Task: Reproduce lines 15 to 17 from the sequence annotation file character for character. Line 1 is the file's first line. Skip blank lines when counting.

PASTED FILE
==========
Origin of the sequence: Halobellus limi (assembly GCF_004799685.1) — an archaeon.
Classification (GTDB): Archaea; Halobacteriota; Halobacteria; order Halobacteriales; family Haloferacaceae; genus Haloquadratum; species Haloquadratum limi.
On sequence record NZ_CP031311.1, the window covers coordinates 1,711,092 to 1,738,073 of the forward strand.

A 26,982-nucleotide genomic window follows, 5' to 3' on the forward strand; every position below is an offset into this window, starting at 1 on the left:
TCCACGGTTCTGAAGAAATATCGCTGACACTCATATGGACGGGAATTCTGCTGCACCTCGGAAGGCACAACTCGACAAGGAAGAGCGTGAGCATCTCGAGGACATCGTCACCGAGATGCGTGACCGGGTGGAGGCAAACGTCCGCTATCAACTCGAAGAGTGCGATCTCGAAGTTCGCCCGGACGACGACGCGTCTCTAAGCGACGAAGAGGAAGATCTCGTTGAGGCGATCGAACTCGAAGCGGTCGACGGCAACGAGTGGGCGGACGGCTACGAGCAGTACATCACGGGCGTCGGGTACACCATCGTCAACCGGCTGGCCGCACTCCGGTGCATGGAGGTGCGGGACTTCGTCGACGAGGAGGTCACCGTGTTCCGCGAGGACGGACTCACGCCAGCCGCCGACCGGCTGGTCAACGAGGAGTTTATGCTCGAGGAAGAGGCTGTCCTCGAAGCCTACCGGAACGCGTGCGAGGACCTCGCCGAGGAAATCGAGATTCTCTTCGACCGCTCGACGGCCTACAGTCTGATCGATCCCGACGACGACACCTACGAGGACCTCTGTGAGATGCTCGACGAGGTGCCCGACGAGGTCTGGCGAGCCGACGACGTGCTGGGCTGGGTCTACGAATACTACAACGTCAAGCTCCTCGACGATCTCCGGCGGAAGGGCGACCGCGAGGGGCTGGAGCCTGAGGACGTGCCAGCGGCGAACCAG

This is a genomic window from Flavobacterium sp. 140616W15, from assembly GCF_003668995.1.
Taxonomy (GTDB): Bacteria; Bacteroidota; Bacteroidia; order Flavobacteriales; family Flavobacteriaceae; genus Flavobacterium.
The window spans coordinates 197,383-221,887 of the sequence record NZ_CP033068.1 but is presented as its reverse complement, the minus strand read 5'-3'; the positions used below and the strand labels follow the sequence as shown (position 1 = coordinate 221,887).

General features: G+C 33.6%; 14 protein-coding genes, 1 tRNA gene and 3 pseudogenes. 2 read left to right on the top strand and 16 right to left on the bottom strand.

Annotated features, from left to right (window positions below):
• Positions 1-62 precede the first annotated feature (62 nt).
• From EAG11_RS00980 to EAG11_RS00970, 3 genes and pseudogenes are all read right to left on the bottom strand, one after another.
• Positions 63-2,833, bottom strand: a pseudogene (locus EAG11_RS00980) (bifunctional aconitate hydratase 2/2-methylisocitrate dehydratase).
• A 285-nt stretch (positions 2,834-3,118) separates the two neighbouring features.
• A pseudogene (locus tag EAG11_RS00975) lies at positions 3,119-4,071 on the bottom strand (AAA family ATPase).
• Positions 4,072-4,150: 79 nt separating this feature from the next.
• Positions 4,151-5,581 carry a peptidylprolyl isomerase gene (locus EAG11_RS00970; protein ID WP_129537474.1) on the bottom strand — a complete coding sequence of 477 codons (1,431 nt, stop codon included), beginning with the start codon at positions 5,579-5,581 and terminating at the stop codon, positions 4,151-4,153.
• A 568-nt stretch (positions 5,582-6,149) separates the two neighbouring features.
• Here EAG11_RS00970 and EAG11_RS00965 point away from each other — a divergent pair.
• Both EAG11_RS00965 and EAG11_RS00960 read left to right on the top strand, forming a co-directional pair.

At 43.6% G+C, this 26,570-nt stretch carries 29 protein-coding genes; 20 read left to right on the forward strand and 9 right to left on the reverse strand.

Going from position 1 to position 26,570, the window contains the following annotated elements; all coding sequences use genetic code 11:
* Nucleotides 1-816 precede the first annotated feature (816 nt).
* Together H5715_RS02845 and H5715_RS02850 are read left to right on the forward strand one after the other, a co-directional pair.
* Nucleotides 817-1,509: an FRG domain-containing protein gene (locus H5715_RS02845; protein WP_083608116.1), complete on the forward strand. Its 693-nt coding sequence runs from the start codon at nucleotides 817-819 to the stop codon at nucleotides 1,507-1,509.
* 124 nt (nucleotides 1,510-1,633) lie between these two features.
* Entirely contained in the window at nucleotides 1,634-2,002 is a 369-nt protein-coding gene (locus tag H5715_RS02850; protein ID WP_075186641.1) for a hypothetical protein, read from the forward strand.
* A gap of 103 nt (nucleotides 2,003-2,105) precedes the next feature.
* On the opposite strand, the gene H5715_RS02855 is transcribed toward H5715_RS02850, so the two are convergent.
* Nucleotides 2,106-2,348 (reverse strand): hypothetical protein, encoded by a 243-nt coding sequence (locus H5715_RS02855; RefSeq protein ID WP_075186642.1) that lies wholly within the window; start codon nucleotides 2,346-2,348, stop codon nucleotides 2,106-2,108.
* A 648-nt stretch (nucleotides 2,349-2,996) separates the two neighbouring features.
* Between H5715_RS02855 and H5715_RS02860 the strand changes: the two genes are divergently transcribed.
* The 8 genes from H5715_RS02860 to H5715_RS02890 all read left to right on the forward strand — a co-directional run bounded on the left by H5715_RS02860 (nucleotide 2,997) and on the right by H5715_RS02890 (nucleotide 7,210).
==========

• A pseudogene (locus tag EAG11_RS00975) lies at positions 3,119-4,071 on the bottom strand (AAA family ATPase).
• Positions 4,072-4,150: 79 nt separating this feature from the next.
• Positions 4,151-5,581 carry a peptidylprolyl isomerase gene (locus EAG11_RS00970; protein ID WP_129537474.1) on the bottom strand — a complete coding sequence of 477 codons (1,431 nt, stop codon included), beginning with the start codon at positions 5,579-5,581 and terminating at the stop codon, positions 4,151-4,153.